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Curr Med Chem. 2013;20(20):2501-23.

Sulfated glycosaminoglycans as promising artificial extracellular matrix components to improve the regeneration of tissues.

Author information

1
INNOVENT e. V., Biomaterials Department, Pruessingstrasse 27B, D-07745 Jena, Germany.

Abstract

Glycosaminoglycans (GAG) such as hyaluronan (HA) or chondroitin/dermatan sulfate (CS/DS) occur in many connective tissues, for instance, in bone, cartilage and skin. Due to their significant water-binding capacity, GAG are essential for the biomechanical properties of these tissues. However, there is also increasing evidence that the sulfation of GAG does not occur at random, but a "sulfation code" exists that mediates the physiological functions of GAG. Thus, the biological properties of these biomacromolecules are strongly influenced by the degree of sulfation (ds) and the sulfate group distribution along the polymer. Therefore, certain GAG might also have interesting pharmacological properties. It is, thus, commonly accepted that GAG represent promising biomaterials in the field of tissue engineering as well as to design new bioactive materials for tissue repair and reconstruction. In this review we will focus on chemically sulfated GAG and provide a survey of these compounds on four different levels. First, we will provide an overview on chemical functionalization strategies of naturally occurring HA and CS/DS with special emphasis on regioselective methods to introduce a defined number of sulfate residues into the carbohydrate backbone. Second, chemical and biochemical methods to characterize the synthesized compounds will be introduced with the focus on methods based on nuclear magnetic resonance (NMR) and mass spectrometry (MS). In the third part, we will discuss the interaction of natural and chemically sulfated GAG with proteins and other biomolecules with regulatory functions. Additionally, biological consequences of these interactions regarding healing processes of skin and bone will be presented by discussing selected cell culture experiments. Finally, in vivo effects of GAG as components of artificial extracellular matrices will be discussed.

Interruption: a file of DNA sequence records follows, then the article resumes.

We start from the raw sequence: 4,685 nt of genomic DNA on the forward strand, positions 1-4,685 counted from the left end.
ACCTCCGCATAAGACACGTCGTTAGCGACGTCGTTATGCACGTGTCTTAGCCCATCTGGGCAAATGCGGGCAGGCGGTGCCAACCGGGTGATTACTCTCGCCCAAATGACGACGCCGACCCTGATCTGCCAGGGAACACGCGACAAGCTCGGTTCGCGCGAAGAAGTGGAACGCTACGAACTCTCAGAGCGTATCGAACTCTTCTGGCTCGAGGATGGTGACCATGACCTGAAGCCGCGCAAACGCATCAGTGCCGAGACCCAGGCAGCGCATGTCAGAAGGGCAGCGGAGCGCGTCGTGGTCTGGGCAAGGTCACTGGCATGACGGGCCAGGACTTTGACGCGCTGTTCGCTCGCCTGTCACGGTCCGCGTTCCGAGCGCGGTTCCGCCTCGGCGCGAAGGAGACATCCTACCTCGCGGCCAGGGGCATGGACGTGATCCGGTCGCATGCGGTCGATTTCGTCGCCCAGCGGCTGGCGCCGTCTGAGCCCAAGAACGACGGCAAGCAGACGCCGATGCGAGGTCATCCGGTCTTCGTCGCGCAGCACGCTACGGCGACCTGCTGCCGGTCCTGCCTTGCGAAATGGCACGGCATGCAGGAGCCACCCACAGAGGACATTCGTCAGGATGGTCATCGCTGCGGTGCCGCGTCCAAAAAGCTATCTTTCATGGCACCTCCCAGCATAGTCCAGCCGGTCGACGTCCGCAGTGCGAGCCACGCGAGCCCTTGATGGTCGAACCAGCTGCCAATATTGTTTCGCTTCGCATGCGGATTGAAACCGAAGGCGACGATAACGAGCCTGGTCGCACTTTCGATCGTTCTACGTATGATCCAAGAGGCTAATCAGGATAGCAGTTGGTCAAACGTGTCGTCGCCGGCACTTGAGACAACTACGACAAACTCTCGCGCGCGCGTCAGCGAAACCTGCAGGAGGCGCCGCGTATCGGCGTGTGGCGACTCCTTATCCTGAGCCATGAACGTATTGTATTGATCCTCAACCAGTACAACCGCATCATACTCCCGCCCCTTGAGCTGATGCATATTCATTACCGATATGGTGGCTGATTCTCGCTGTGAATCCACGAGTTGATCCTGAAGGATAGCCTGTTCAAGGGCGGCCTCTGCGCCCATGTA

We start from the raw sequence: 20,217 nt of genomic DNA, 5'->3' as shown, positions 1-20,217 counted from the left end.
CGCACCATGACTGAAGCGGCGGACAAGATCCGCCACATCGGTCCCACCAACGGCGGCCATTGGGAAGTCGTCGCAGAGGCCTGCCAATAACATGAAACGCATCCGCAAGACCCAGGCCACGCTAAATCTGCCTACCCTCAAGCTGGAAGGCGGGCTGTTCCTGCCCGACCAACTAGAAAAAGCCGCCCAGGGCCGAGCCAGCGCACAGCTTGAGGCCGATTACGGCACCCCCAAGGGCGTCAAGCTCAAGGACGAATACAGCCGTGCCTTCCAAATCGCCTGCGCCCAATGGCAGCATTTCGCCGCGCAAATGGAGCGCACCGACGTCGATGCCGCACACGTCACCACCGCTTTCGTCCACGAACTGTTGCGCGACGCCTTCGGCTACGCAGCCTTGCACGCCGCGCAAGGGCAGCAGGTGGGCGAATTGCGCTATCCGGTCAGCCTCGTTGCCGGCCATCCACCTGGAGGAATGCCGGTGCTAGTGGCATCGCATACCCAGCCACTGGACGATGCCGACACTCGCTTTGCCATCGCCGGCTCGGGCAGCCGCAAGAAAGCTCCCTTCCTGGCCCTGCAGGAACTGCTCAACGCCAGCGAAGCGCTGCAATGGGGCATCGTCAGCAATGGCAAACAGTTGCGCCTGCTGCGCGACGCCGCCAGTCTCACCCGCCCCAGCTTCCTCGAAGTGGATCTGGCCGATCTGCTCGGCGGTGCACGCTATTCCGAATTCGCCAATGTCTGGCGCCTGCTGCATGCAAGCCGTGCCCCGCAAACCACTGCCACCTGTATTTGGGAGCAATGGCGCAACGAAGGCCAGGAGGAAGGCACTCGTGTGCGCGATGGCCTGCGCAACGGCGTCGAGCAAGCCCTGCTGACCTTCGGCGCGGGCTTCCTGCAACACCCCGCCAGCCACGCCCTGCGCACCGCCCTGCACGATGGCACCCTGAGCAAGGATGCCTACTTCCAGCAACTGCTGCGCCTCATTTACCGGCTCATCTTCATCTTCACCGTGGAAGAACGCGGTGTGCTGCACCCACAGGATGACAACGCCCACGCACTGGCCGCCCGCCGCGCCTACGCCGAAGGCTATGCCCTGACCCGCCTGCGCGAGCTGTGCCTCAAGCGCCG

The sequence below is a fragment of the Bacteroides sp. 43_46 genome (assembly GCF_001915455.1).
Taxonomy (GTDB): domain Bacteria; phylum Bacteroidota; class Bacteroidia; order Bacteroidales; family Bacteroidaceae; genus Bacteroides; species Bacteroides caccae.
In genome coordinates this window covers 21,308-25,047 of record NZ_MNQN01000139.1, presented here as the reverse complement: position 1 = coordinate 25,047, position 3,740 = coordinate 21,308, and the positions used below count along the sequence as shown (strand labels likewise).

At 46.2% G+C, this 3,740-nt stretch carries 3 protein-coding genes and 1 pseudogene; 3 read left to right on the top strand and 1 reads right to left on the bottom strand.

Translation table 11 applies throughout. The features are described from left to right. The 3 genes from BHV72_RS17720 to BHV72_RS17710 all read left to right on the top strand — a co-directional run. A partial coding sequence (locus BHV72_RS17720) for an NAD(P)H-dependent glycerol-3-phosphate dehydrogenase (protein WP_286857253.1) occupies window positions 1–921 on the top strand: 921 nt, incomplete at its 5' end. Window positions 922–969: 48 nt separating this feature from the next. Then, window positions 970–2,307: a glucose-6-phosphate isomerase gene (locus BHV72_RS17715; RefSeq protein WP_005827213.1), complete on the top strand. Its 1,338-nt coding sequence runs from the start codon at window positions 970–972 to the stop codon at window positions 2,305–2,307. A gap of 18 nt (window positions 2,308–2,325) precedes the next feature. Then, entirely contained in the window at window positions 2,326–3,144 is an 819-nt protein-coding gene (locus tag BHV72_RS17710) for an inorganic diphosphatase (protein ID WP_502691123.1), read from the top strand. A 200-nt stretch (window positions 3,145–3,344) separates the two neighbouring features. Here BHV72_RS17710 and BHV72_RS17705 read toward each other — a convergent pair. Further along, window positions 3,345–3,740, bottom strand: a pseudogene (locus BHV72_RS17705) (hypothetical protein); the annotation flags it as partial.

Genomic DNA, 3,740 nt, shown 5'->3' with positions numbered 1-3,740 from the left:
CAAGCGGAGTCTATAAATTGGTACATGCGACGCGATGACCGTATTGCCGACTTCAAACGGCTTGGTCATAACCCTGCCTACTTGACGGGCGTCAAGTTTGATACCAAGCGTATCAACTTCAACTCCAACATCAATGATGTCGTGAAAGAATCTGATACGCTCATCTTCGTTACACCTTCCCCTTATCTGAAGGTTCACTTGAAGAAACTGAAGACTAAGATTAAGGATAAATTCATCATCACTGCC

PMID:
23521682
[Indexed for MEDLINE]

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